Why does my aging father want me to give him financial, medical, veterinarian, computer repair, and all other kind of advice I am not qualified to give?
When I give him advice on things I have no knowledge, he argues with me.It is always a lose/ lose situation. It is very discouraging to me, and has gotten to the point where I hate to get into any meaningful conversation with him. I understand the that my caregiver role strain s the relationship.
By saying ‘I don’t know’ all the time makes me feel stupid.
How can I talk to him without having all these emotional I’ll feelings?
Dad is 88 years old, a World War ll Vet and a Japanese POW survivor.
I am the second daughter of four children and his primary care taker.
He lives behind us and is pretty self sufficient right now, but time is creeping up on him.
He has no friends to speak of. Mom passed away 11 years ago. He has been here 3 yrs since he was getting sicker and needed more help and needed to be closer to family.
Dad is well off, but chooses to live as poorly as he can get by with. His legacy is to leave his wealth to us kids. He could live very comfortably if he wanted.
What am I missing?relaxation guided imagery and visualization techniques for caregivers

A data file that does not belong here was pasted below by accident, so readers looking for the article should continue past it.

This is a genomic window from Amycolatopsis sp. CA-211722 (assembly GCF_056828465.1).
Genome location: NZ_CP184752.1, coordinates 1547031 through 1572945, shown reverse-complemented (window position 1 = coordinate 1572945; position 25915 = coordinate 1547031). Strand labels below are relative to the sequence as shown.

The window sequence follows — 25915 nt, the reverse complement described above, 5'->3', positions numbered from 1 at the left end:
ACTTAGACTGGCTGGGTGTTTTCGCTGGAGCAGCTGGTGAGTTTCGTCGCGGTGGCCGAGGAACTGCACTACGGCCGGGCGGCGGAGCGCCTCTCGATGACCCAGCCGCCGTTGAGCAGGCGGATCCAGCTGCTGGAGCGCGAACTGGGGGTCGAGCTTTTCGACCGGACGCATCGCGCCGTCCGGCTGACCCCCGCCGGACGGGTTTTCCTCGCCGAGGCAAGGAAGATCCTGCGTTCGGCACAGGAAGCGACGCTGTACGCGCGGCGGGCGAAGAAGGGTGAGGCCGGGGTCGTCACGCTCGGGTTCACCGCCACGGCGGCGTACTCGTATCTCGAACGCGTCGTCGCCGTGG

Any help would be greatly appreciated.
First let me tell you I understand your frustration. You are one of 4 children and feel alone. This is not uncommon.
Let me start by answering your questions about your dad’s interaction with you.
Your dad can ask questions, because he may need to have someone to talk to and does not know how to communicate any other way. So he asks questions that you have no clue how to answer.
Now, with that said, how you respond or how you feel when you respond is on you. If you choose to feel “stupid” that is your choice.
You may consider looking at this from a different point of view. Your dad is lonely, he wants interaction. Is it in his nature to be negative and confrontational? Is it his nature to argue and complain?
Did he interact with your mother like this? Then you must accept that this is the way that he is and will continue to be this way.
Now, if this is new behavior, it may be a sign of the beginning of dementia. Then you need to have him have a comprehensive work up for dementia.
As far as your dad’s “legacy”, well that is the goal of almost every parent. The problem with that goal is that so many are outliving their finances.
That is why I strongly encourage that families sit down and discuss what is Estate Planning and planning in advance.
You, as the only family caregiver may want to investigate a family caregiver contract.
Thank you for you questions. Please keep me updated as to what is going on with your dad.
Diane Carbo RN